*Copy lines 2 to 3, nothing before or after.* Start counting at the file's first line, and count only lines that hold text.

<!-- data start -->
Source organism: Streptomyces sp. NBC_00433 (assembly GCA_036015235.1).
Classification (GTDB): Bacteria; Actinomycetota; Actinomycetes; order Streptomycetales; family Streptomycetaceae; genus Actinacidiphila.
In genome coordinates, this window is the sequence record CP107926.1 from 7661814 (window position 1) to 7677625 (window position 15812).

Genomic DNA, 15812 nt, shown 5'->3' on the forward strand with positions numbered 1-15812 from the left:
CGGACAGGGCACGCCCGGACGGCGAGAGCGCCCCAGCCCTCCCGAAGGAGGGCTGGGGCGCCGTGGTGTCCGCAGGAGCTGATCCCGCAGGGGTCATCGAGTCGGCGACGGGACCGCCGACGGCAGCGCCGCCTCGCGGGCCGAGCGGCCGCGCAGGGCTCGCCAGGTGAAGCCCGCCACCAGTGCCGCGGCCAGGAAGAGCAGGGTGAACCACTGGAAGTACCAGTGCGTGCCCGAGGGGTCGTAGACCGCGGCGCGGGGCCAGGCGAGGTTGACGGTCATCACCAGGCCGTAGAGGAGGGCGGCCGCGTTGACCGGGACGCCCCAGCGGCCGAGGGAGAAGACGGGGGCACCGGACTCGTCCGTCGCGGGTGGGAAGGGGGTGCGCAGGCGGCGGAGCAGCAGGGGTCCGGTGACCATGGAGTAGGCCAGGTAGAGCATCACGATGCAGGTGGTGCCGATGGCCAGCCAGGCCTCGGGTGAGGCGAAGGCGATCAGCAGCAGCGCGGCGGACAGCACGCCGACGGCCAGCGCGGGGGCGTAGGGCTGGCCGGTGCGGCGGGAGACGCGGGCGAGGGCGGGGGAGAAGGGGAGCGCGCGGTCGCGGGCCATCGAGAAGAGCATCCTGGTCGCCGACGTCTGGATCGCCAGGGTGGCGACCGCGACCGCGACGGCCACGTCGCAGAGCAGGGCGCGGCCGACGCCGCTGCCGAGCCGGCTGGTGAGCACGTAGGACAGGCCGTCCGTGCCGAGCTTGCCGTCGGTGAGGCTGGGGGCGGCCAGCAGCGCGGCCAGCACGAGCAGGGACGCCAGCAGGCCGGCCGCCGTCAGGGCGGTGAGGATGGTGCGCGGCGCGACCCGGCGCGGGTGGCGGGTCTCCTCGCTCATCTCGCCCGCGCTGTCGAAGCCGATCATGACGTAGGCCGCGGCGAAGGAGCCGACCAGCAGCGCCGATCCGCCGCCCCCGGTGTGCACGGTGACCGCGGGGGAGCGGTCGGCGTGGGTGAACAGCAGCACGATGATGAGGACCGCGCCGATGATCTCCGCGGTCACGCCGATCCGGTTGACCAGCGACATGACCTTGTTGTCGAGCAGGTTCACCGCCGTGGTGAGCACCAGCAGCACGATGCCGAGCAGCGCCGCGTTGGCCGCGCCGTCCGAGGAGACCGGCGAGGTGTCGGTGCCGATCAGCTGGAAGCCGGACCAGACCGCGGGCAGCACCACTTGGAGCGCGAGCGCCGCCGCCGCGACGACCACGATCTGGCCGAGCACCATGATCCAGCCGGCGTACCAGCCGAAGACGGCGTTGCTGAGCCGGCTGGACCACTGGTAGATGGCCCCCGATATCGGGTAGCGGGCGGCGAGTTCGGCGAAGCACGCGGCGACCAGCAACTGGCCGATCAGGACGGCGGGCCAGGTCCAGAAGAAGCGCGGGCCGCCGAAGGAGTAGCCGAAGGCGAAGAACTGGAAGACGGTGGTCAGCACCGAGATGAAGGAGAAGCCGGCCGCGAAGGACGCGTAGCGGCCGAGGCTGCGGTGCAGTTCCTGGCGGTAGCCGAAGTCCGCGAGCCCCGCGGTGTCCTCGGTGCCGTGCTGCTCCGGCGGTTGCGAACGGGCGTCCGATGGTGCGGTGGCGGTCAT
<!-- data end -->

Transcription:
Classification (GTDB): Bacteria; Actinomycetota; Actinomycetes; order Streptomycetales; family Streptomycetaceae; genus Actinacidiphila.
In genome coordinates, this window is the sequence record CP107926.1 from 7661814 (window position 1) to 7677625 (window position 15812).